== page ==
Comity \Com"i*ty\, n.; pl. Comities. [L. comitas, fr. comis
Mildness and suavity of manners; courtesy between equals; friendly civility; as, comity of manners; the comity of States. [1913 Webster]
Comity of nations (International Law), the courtesy by which nations recognize within their own territory, or in their courts, the peculiar institutions of another nation or the rights and privileges acquired by its citizens in their own land. By some authorities private international law rests on this comity, but the better opinion is that it is part of the common law of the land, and hence is obligatory as law.
Syn: Civility; good breeding; courtesy; good will. [1913 Webster]
1: a state or atmosphere of harmony or mutual civility and respect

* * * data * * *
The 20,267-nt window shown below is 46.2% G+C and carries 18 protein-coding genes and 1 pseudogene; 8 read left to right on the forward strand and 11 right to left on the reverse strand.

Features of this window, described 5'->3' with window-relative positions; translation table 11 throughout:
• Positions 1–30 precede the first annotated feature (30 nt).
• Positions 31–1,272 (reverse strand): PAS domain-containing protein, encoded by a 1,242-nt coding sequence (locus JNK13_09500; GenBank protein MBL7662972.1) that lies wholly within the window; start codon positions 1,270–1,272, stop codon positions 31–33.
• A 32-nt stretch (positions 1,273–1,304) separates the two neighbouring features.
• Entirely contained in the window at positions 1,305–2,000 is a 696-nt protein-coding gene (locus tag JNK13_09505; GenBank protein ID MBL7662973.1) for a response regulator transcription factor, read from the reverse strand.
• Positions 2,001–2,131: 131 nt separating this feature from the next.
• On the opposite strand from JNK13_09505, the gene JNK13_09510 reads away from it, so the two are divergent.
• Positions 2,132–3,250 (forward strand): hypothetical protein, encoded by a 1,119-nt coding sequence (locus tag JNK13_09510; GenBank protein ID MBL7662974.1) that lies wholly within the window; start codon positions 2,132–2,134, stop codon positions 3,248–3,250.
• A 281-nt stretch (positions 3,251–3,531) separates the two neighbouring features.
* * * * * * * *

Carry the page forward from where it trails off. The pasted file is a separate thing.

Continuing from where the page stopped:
COMITY. Courtesy; a disposition to accommodate. 2. Courts of justice in one state will, out of comity, enforce the laws of another state, when by such enforcement they will not violate their laws or inflict. an injury on some one of their own citizens; as, for example, the discharge of a debtor under the insolvent laws of one state, will be respected in another state, where there is a reciprocity in this respect. 3. It is a general rule that the municipal laws of a country do not extend beyond its limits, and cannot be enforced in another, except on the principle of comity. But when those laws clash and interfere with the rights of citizens, or the laws of the countries where the parties to the contract seek to enforce it, as one or the other must give way, those prevailing where the relief is sought must have the preference. 2 Mart. Lo. Rep. N. S. 93; S. C. 2 Harr. Cond. Lo. Rep. 606, 609; 2 B. & C. 448, 471; 6 Binn. 353; 5 Cranch, 299; 2 Mass. 84; 6 Mass. 358; 7 Mart. Lo. R. 318. See Conflict of Laws; Lex loci contractus.
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